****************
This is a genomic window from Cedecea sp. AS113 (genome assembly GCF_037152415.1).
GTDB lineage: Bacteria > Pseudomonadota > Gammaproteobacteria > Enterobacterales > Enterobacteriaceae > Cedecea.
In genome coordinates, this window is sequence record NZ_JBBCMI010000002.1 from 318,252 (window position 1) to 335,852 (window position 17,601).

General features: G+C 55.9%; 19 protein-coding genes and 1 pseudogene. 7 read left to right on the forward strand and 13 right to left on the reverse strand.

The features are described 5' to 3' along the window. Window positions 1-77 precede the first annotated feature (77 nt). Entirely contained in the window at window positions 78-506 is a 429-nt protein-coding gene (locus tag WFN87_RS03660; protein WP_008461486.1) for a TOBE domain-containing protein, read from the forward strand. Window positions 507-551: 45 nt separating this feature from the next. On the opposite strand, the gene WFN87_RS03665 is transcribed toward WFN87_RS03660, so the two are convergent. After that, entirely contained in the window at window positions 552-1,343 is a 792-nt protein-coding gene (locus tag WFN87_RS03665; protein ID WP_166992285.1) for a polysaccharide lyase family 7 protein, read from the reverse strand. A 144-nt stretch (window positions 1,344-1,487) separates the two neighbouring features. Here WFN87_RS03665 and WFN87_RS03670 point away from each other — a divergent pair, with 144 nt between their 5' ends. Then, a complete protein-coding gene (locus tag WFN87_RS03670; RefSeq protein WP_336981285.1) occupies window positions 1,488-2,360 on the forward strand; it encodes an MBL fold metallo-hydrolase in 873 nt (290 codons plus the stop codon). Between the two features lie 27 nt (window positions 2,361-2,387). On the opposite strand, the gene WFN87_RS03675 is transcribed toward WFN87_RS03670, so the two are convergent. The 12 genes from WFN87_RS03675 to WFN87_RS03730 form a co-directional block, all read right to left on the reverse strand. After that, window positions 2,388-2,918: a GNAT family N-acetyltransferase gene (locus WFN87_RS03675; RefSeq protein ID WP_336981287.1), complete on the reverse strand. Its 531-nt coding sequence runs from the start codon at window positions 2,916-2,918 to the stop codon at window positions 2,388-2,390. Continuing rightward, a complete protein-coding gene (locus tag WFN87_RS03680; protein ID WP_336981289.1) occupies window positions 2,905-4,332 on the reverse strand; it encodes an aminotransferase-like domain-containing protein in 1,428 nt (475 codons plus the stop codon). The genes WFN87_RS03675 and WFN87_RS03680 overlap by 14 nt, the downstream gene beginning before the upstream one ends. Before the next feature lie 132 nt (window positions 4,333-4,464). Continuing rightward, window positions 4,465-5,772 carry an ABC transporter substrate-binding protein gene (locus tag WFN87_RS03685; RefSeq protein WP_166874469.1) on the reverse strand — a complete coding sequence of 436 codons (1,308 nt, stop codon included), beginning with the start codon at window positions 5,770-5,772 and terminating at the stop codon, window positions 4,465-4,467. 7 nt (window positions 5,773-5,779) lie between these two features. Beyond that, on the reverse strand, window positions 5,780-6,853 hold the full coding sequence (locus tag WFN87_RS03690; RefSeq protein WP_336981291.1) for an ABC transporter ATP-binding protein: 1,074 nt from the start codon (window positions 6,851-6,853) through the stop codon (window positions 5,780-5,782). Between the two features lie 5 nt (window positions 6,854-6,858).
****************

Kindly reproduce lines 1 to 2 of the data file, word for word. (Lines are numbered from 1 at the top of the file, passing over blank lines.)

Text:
This is a genomic window from Cedecea sp. AS113 (genome assembly GCF_037152415.1).
GTDB lineage: Bacteria > Pseudomonadota > Gammaproteobacteria > Enterobacterales > Enterobacteriaceae > Cedecea.